Amid strong Israeli opposition, the UN General Assembly prepared yesterday to ask Israel and the Palestinians to launch credible, independent probes of alleged war crimes committed during the Gaza War nearly a year ago.
The 192-member body was to vote on a non-binding text pushed by Arab states that endorses a UN report calling for investigations “that are independent, credible and in conformity with international standards.”
The text also asks UN chief Ban Ki-moon to monitor the implementation of the draft resolution and report back to the General Assembly within three months with “a view to considering further action, if necessary, by the relevant UN organs and bodies, including by the Security Council.”
Israel has launched a vigorous campaign to try to stop adoption of the Arab-sponsored text in the Assembly, where the major powers cannot exercise the veto right they wield in the Security Council.
Israeli deputy foreign minister Danny Ayalon accused the Palestinians on Tuesday of “manipulating international institutions in order to hurt and criticize Israel.”
The Arab text faces certain opposition from the US, the Jewish state’s staunchest ally, and possibly from some European countries that see it as one-sided.
But the sponsors of the draft can count on broad support among nonaligned, African and Muslim-majority countries, which make up the majority of the UN membership.
The Arab resolution essentially backed key recommendations in a UN report by a panel led by former judge Richard Goldstone on both Israel and Palestinian militants’ conduct during the 22-day Gaza conflict that ended in January, killing some 1,400 Palestinians and 13 Israelis.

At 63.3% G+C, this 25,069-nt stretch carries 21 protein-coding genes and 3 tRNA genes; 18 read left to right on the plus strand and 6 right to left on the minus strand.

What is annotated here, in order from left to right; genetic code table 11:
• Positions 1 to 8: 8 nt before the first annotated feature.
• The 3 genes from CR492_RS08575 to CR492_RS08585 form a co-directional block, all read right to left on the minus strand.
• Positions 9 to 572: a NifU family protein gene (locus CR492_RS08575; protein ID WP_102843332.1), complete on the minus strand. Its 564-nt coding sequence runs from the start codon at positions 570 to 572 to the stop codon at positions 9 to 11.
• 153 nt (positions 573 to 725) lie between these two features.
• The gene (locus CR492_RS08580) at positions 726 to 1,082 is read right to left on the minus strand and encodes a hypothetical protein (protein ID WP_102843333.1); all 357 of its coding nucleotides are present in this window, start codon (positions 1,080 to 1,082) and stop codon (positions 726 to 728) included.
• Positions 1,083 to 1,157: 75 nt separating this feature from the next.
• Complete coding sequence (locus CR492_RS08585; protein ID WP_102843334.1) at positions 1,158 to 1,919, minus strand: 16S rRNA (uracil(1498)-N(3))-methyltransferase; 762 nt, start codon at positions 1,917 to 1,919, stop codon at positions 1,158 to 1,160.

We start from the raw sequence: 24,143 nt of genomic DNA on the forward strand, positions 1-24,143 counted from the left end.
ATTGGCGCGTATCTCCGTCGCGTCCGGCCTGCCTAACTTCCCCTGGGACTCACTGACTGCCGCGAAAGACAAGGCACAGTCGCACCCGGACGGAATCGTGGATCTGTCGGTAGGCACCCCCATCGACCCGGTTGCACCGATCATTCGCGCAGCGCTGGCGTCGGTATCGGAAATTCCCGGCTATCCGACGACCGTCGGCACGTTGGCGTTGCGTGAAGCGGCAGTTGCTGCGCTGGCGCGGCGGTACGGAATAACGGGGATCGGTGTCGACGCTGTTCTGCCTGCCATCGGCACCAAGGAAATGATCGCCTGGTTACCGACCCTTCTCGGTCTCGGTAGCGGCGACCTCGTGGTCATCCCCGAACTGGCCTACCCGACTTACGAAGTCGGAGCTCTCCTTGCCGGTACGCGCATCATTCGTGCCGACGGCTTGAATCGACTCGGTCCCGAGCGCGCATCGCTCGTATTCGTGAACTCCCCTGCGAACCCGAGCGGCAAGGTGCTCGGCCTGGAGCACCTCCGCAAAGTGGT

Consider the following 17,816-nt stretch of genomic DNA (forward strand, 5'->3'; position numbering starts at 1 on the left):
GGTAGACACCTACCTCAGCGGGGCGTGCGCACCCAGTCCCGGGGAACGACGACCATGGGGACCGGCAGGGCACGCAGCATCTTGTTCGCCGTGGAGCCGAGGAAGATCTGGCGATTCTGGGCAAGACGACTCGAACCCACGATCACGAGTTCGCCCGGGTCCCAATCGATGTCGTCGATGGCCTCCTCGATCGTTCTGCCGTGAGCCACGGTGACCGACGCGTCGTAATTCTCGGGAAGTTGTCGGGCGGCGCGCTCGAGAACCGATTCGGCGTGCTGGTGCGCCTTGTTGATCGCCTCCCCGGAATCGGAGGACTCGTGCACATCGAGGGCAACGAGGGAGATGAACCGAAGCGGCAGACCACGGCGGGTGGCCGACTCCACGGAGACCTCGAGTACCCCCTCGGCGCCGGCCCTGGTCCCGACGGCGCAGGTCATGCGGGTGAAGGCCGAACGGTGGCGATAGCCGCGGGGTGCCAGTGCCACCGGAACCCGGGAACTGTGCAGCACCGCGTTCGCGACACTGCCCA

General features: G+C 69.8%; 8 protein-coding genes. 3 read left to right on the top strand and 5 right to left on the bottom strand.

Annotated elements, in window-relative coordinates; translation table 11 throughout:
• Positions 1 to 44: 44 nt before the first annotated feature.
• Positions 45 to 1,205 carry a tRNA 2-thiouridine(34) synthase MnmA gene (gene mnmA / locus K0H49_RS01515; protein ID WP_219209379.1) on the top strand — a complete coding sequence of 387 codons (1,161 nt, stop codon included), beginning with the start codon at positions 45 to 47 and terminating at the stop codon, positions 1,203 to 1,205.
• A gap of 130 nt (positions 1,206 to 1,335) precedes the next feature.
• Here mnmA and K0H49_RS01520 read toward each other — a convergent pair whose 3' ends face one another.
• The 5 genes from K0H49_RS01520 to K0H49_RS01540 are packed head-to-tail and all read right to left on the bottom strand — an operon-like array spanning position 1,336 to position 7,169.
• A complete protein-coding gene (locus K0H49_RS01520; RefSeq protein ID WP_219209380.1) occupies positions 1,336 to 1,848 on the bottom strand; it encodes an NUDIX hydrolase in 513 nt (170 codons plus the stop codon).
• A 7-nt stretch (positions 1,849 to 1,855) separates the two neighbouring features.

Goldstone, a South African Jew and respected former international prosecutor, recommended that Israel and the Islamist movement Hamas — which rules the tiny coastal enclave of Gaza — face possible prosecution before the International Criminal Court in The Hague if they fail to conduct credible investigations within six months.
His report was endorsed by the Geneva-based UN Human Rights Council last month and the UN Security Council mentioned it during its monthly debate on the Middle East on Oct. 13 without taking any action.
The US House of Representatives meanwhile on Tuesday adopted a sharply worded but symbolic resolution urging US President Barack Obama to fight UN endorsement of the Goldstone report’s findings.
Lawmakers overwhelmingly approved a non-binding resolution crafted by Republican Representative Ileana Ros-Lehtinen that calls the report “irredeemably biased and unworthy of further consideration or legitimacy.”
It also urges opposition to the report’s findings in any international forum.
“It’s unfortunate that the United Nations deals with Israel, in my opinion, in a totally biased and unbalanced way. And it is the only country in the world, Israel, that has a special focus by the United Nations,” Democratic House Majority Leader Steny Hoyer said.
But in a letter sent to Hoyer and Ros-Lehtinen, Goldstone said the congressional resolution was riddled with “serious factual inaccuracies and instances where information and statements are taken grossly out of context.”
He said the text ignored the fact that he pressed the Human Rights Council to ensure the probe’s mandate was broadened to include “rocket and mortar attacks on Israel” and that the final report highlighted “the serious findings made against Hamas and other militant Palestinian groups.”